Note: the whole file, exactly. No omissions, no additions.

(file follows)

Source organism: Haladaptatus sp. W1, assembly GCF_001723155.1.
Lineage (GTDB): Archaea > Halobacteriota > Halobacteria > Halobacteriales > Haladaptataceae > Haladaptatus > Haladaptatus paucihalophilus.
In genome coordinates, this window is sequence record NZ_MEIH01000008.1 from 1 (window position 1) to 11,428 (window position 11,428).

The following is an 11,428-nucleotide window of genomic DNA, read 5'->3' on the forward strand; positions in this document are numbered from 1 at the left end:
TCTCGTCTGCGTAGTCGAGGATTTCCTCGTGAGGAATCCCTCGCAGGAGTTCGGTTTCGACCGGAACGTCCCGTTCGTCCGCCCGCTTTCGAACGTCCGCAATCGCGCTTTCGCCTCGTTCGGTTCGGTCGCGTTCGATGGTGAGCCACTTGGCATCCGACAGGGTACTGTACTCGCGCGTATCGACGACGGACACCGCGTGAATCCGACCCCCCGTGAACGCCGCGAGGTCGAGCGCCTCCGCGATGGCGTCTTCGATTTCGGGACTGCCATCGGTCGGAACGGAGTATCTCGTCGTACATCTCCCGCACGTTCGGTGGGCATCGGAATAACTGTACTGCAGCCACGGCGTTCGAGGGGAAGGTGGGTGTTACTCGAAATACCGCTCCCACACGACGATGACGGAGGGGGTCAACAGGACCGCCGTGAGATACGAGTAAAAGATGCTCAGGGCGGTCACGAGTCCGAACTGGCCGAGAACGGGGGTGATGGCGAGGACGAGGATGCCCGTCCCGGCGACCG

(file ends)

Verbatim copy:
Source organism: Haladaptatus sp. W1, assembly GCF_001723155.1.
Lineage (GTDB): Archaea > Halobacteriota > Halobacteria > Halobacteriales > Haladaptataceae > Haladaptatus > Haladaptatus paucihalophilus.
In genome coordinates, this window is sequence record NZ_MEIH01000008.1 from 1 (window position 1) to 11,428 (window position 11,428).

The following is an 11,428-nucleotide window of genomic DNA, read 5'->3' on the forward strand; positions in this document are numbered from 1 at the left end:
TCTCGTCTGCGTAGTCGAGGATTTCCTCGTGAGGAATCCCTCGCAGGAGTTCGGTTTCGACCGGAACGTCCCGTTCGTCCGCCCGCTTTCGAACGTCCGCAATCGCGCTTTCGCCTCGTTCGGTTCGGTCGCGTTCGATGGTGAGCCACTTGGCATCCGACAGGGTACTGTACTCGCGCGTATCGACGACGGACACCGCGTGAATCCGACCCCCCGTGAACGCCGCGAGGTCGAGCGCCTCCGCGATGGCGTCTTCGATTTCGGGACTGCCATCGGTCGGAACGGAGTATCTCGTCGTACATCTCCCGCACGTTCGGTGGGCATCGGAATAACTGTACTGCAGCCACGGCGTTCGAGGGGAAGGTGGGTGTTACTCGAAATACCGCTCCCACACGACGATGACGGAGGGGGTCAACAGGACCGCCGTGAGATACGAGTAAAAGATGCTCAGGGCGGTCACGAGTCCGAACTGGCCGAGAACGGGGGTGATGGCGAGGACGAGGATGCCCGTCCCGGCGACCG